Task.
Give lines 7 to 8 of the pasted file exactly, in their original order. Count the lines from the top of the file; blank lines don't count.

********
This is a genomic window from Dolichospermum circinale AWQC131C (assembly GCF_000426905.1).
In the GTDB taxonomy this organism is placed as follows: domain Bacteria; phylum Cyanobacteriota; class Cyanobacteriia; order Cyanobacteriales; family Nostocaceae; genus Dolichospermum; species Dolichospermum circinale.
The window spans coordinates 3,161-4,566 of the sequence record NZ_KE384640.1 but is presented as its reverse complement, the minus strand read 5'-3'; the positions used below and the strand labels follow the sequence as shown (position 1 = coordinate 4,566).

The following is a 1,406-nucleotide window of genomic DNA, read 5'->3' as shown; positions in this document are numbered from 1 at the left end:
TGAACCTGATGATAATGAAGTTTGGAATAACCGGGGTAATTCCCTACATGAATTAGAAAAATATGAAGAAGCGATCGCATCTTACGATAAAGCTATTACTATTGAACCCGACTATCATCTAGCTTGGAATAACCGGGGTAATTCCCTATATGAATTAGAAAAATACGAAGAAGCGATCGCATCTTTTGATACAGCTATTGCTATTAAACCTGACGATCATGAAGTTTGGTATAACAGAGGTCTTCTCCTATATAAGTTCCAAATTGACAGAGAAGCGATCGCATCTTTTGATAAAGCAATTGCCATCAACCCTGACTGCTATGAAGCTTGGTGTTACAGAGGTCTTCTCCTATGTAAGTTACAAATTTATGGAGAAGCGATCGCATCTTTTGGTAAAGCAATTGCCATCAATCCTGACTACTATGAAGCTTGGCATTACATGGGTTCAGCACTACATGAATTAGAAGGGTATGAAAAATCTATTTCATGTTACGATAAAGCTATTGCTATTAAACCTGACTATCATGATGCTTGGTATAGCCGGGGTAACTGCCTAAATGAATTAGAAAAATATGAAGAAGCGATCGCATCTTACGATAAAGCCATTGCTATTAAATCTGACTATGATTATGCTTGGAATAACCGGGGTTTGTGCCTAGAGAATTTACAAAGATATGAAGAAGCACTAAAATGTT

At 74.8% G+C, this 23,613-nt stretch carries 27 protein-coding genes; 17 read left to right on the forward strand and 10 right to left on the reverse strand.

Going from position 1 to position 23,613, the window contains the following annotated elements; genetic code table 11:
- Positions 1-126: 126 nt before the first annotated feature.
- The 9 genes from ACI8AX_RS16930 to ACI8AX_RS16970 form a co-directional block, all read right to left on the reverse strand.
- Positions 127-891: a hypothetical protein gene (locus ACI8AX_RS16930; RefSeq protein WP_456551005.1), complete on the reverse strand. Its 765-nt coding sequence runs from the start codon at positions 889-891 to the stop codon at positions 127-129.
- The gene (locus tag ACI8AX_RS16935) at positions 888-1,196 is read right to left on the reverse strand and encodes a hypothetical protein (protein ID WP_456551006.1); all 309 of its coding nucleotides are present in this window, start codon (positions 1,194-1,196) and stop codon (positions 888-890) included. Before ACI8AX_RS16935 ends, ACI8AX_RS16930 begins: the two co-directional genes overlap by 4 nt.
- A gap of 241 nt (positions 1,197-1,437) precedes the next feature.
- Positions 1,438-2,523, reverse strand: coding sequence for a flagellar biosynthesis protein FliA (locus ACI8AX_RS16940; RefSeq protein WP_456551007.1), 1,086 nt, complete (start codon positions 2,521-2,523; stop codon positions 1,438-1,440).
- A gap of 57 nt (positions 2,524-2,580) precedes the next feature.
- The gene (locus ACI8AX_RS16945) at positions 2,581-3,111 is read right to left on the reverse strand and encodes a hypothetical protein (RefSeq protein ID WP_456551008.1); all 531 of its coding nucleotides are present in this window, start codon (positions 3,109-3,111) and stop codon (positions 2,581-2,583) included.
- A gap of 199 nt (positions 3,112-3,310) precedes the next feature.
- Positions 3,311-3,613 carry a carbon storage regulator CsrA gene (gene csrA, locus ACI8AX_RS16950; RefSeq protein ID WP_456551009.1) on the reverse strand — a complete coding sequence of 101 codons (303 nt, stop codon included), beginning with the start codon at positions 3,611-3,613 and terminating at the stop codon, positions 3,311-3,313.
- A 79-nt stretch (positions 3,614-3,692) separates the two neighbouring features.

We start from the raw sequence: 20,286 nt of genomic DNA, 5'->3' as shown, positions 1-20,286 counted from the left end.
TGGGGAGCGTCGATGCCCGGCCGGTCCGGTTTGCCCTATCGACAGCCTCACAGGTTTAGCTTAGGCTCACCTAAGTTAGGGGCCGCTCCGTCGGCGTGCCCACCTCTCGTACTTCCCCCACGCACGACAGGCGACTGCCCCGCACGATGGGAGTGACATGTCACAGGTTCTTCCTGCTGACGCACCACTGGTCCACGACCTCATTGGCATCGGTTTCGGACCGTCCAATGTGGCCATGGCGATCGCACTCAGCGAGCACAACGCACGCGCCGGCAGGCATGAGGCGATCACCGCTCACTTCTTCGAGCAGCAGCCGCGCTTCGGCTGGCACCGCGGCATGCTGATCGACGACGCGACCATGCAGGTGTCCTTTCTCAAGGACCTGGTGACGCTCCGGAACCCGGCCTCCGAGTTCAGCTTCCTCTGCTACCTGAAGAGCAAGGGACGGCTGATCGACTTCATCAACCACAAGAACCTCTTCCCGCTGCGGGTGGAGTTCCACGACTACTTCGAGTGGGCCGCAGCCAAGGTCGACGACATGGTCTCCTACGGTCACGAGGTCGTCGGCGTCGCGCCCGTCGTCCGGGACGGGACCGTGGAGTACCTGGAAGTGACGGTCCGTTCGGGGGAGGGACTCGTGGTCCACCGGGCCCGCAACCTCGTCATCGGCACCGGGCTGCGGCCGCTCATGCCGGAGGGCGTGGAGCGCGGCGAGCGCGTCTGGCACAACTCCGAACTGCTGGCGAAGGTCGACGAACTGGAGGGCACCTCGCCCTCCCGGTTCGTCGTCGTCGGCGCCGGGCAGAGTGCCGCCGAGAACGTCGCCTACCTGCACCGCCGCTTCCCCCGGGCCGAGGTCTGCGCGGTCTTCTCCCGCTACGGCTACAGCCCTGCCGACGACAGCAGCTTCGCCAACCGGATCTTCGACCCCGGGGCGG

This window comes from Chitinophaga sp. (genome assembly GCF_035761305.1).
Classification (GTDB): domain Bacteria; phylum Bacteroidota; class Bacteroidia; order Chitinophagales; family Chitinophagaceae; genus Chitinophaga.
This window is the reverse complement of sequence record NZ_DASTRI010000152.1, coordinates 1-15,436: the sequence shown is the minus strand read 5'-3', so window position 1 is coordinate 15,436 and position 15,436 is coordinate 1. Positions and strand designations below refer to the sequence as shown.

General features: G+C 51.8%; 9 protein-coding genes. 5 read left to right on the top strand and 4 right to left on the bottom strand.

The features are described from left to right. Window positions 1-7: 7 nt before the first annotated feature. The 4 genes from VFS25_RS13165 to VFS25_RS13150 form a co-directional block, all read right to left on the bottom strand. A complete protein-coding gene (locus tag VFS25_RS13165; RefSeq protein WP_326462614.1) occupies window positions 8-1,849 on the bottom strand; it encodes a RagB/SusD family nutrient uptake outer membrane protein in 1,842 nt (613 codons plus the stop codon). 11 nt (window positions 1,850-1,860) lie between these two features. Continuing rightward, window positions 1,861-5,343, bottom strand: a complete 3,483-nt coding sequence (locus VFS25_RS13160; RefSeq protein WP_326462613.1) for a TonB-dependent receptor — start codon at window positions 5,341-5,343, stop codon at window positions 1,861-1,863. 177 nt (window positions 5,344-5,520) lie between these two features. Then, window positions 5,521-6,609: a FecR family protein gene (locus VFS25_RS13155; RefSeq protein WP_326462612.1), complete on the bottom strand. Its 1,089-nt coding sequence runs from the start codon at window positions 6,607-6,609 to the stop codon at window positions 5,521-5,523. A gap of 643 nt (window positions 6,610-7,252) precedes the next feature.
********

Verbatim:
Going from position 1 to position 23,613, the window contains the following annotated elements; genetic code table 11:
- Positions 1-126: 126 nt before the first annotated feature.